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A basic difference between a proposal under the BIA and a Chapter 11 reorganization under the US Bankruptcy Code is that in Canada, there must be a trustee who, as an officer of the Court, is responsible for administering the proposal. There is no provision under the BIA for a debtor in possession administering its own proposal as there is in the United States224.

CCAA Plan of Arrangement. CCAA is more flexible. The grant, scope and timing of any stay are in the discretion of the judge, though case law is firming up. While the scope of the stay may be broader than under the BIA, the judge must be satisfied that the stay is in the best interests of both debtor and creditors. Under CCAA all classes of creditors must approve the plan of arrangement. Since 1997, the same two thirds of value and half in number of creditors as in the BIA must approve. Since the greater the number of classes, the greater the probability of a re fusal by one class, and since Canadian law does not include the US concept of cram down under Chapter 11, the definition of classes be comes a matter of some art. The definitions are proposed by the debtor, may be opposed by creditors, and must be approved by the judge.

L.J. Crozier, personal communication.

Under CCAA, the judge remains an active player throughout the en tire proceeding. He is entitled to all information about the plan of ar rangement and actions taken by any party under it. He must, under the statute, appoint a monitor (who may or not be the debtors auditor) as an officer of the Court to oversee financial reporting and the debtors actions generally. He may make such procedural or orders as he judges likely to lead to the attainment of the reorganization objective of the Act, and he may do so on his own account or on the motion of any of the parties.

The CCAA has gained popularity as an instrument for the reorgani zation of insolvent debtors because it is a less technical and more flexi ble statute than the BIA. In addition, unlike the BIA, it has the advantage that the failure of a plan to obtain creditor approval does not result in automatic bankruptcy. However, as all proceedings under the CCAA are directed by the Court they are generally more costly than a reorganiza tion under the BIA. Thus, the CCAA tends to be used only in very large retailing and manufacturing reorganizations. Most reorganizations in Canada occur under Part III of the BIA225.

7.3. Legislative reform of the Canadian Acts The BIA and CCAA are important pieces of marketplace framework legislation whose provisions affect thousands of companies directly and many more indirectly. They have important effects on the cost and availability of capital throughout the whole economy. Their provisions need periodic updating to take account of changing technology, com mercial practices and social norms. It may be thought surprising, there fore, that the 1919 BIA has been amended only three times twice in the last decade and CCAA only once, and then largely as a conse quence of the 1997 BIA amendments.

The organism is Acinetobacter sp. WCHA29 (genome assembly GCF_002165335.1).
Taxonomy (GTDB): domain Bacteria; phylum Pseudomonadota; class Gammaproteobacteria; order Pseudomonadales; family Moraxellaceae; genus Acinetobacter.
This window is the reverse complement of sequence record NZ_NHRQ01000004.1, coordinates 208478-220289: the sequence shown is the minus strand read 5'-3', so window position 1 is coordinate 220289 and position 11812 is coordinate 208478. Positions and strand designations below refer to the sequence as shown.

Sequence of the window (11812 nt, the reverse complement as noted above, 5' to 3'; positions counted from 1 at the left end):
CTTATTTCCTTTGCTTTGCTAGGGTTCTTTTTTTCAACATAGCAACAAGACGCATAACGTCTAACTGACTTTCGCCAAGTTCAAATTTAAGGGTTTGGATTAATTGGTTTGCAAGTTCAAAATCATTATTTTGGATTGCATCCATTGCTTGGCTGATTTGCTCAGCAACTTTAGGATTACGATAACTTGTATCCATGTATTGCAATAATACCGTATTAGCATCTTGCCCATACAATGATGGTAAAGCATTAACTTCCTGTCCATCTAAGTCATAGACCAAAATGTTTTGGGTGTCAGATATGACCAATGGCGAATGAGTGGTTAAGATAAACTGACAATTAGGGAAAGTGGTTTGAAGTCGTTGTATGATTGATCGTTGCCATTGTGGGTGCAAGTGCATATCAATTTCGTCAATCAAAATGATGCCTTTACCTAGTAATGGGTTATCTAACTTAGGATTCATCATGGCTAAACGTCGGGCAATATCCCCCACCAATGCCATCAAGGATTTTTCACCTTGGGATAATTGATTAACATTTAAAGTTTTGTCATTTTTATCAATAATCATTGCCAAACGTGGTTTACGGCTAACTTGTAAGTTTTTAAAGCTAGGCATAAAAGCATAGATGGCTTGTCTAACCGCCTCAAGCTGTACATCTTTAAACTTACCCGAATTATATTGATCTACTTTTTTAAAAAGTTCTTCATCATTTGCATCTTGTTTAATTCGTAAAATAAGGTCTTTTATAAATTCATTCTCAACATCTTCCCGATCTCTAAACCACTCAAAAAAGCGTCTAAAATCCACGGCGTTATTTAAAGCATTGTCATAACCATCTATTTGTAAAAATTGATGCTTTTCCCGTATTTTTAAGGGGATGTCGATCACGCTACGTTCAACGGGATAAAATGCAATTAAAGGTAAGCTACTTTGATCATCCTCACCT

Politics of reform In fact there are several reasons for these long delays. At heart is the problem that there is never much of a consensus among the various stakeholders about what amendments should be made. Creditors and debtors are competitive players in a less than zero sum game and L.J. Crozier, personal communication.

fiercely defend or seek to extend their existing priorities. Arguments are often polarized by references to heartless bankers throwing innocent people out of work through a too zealous concern about the rights of secured creditors, or by the wrenching claims of unpaid wage earners, trade creditors, widows and orphans, and even farmers and fishermen.

Weak parties with inadequate information or contractual rights to pro tect their own interests are protected to a degree by statute often, it may be claimed, at the price of near fatal compromises of the commer cial credit system. It does not help in these heated and political argu ments that the external costs of bankruptcy, including higher interest costs generally, are borne by firms and individuals who may never oth erwise contact the bankruptcy regime. Organized lobbies of interested parties may find it difficult to pass amendments to their liking, but they have less difficulty in blocking those favoured by others.